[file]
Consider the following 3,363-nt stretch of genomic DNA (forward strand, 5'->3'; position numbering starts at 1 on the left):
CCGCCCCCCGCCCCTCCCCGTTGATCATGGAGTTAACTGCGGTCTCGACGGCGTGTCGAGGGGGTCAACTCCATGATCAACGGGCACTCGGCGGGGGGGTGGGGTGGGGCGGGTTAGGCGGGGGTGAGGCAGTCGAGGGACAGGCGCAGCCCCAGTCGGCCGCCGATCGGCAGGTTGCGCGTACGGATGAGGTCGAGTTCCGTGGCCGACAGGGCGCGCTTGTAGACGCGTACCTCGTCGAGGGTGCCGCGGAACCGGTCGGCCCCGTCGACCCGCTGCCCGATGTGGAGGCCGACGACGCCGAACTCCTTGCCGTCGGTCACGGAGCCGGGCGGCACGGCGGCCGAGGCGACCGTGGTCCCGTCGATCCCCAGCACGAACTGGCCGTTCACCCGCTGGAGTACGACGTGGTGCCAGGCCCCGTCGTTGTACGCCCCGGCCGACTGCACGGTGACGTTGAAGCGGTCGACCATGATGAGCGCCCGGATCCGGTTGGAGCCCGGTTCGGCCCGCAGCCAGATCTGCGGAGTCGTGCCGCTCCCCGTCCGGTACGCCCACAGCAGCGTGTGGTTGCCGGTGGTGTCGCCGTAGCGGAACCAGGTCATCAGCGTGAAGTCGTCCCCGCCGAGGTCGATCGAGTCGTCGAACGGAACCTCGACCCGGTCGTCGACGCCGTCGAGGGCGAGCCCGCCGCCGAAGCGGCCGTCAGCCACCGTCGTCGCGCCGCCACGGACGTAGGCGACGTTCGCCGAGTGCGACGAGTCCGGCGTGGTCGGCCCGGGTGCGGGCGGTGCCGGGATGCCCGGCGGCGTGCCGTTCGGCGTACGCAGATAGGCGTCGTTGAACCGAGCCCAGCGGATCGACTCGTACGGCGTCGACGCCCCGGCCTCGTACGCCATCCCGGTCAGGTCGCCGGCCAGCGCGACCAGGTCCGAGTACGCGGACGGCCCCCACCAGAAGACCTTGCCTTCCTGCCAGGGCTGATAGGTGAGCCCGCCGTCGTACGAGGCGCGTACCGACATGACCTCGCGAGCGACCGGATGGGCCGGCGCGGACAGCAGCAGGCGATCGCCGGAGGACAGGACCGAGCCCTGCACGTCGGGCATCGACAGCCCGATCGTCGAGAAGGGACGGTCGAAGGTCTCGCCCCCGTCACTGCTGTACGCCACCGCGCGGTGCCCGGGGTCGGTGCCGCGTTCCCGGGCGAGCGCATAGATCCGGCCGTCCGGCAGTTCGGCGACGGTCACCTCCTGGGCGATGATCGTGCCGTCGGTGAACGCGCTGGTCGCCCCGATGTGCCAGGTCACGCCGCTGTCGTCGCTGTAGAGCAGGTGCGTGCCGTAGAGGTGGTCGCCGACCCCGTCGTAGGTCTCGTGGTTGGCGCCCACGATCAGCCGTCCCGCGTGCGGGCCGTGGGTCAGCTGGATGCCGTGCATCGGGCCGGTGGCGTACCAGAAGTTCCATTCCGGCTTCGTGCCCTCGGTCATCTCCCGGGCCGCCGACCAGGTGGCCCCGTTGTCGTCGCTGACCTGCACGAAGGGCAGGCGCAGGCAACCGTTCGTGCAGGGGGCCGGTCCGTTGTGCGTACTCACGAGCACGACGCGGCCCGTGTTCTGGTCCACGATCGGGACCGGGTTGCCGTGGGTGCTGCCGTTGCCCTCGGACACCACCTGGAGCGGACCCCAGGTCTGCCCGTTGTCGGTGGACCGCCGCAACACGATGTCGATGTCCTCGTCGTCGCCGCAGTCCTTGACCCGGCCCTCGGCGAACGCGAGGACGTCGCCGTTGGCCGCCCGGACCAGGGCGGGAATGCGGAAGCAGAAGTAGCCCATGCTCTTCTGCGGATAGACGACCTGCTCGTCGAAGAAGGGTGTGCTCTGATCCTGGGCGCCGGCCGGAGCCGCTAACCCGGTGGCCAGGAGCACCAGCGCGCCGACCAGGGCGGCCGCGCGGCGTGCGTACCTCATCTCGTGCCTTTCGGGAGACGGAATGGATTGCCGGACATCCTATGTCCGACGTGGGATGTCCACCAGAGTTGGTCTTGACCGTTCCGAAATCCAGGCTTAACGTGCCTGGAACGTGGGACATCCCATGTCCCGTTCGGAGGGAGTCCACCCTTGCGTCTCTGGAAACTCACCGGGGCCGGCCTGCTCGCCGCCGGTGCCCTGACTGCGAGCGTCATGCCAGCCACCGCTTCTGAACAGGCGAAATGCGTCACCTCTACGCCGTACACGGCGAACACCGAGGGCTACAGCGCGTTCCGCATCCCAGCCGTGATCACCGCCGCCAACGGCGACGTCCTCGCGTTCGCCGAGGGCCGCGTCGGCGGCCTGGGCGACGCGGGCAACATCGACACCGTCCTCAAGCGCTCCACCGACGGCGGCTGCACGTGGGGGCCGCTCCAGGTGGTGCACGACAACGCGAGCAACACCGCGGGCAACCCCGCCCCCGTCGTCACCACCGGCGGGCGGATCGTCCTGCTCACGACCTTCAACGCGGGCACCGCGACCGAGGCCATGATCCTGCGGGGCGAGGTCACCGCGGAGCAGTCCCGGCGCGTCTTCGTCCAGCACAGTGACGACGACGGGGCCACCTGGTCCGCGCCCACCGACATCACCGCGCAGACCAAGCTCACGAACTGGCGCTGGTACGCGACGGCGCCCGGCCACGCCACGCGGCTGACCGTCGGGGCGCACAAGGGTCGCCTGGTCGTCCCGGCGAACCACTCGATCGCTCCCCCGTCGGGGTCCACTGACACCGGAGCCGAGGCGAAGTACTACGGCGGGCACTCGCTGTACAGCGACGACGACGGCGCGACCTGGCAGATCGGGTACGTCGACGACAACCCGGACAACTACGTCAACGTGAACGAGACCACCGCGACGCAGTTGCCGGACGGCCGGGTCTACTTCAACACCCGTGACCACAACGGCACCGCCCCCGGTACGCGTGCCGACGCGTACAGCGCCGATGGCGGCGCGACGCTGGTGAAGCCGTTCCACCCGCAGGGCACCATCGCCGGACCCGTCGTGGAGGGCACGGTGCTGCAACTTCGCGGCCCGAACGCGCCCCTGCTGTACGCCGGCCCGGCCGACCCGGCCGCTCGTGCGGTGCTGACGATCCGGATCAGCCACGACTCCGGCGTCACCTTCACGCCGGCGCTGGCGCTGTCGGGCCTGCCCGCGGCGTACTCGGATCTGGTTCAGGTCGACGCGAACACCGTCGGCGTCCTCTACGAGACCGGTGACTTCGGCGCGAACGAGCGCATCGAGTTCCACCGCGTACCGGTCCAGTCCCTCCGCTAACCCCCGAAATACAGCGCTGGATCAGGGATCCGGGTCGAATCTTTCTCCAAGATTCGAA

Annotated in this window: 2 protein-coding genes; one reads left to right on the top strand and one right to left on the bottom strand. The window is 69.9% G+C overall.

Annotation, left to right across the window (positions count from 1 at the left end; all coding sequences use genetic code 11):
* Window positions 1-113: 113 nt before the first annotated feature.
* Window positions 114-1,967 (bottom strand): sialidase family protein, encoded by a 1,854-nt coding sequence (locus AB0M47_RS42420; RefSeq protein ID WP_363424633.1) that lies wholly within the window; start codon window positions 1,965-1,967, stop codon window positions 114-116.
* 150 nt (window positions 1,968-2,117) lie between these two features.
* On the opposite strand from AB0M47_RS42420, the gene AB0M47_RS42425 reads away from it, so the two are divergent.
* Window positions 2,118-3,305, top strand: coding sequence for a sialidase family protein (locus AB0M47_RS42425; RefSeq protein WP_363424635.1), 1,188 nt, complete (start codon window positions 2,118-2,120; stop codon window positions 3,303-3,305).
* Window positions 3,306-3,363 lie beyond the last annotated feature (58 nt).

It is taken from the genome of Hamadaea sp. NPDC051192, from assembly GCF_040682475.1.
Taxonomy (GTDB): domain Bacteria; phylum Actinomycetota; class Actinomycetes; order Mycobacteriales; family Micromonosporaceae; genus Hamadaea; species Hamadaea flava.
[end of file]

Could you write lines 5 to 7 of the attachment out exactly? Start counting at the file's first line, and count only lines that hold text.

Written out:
* Window positions 1-113: 113 nt before the first annotated feature.
* Window positions 114-1,967 (bottom strand): sialidase family protein, encoded by a 1,854-nt coding sequence (locus AB0M47_RS42420; RefSeq protein ID WP_363424633.1) that lies wholly within the window; start codon window positions 1,965-1,967, stop codon window positions 114-116.
* 150 nt (window positions 1,968-2,117) lie between these two features.